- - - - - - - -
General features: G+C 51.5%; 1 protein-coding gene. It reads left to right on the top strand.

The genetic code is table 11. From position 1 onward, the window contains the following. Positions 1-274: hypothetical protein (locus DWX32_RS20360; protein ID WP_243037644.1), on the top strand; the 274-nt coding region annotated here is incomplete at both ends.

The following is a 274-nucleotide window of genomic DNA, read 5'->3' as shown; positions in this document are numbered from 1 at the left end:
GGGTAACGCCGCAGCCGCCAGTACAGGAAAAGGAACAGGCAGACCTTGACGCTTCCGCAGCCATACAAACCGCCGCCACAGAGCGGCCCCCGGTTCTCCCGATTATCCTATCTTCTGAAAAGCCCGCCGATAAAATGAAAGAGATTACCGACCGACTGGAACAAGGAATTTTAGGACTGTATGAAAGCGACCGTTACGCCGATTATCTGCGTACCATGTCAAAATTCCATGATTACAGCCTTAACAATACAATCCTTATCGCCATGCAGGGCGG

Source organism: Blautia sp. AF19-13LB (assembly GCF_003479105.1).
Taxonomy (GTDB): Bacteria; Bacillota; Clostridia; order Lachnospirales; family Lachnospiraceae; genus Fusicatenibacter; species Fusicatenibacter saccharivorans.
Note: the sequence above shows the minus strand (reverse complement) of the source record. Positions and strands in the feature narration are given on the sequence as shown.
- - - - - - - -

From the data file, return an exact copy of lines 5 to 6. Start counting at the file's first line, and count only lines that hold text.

Source organism: Blautia sp. AF19-13LB (assembly GCF_003479105.1).
Taxonomy (GTDB): Bacteria; Bacillota; Clostridia; order Lachnospirales; family Lachnospiraceae; genus Fusicatenibacter; species Fusicatenibacter saccharivorans.